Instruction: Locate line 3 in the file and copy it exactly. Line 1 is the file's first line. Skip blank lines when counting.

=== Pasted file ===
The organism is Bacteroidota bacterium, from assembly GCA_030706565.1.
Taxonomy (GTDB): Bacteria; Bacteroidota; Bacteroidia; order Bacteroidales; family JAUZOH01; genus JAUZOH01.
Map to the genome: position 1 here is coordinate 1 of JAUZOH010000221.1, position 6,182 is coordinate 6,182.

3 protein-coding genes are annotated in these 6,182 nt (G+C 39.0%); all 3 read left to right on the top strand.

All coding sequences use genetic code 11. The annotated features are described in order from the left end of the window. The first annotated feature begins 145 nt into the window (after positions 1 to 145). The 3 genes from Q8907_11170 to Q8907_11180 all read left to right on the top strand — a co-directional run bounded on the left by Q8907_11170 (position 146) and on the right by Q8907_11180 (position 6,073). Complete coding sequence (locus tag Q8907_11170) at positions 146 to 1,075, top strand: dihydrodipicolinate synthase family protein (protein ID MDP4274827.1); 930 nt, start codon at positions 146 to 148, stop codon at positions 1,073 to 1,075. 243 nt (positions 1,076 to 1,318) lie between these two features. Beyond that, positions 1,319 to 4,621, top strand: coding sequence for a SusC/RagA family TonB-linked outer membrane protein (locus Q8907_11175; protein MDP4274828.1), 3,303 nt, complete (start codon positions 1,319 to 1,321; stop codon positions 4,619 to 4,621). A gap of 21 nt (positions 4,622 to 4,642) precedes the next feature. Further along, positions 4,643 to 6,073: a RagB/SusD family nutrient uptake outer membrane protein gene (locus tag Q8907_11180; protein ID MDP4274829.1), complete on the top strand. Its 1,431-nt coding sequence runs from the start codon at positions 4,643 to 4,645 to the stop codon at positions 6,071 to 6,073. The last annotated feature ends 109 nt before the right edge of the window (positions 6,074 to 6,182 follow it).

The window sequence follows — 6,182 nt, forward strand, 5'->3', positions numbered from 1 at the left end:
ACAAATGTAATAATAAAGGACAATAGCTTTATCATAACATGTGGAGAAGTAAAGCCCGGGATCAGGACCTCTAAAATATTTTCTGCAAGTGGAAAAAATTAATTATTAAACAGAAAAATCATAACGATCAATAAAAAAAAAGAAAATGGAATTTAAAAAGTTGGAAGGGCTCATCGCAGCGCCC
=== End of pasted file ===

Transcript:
Map to the genome: position 1 here is coordinate 1 of JAUZOH010000221.1, position 6,182 is coordinate 6,182.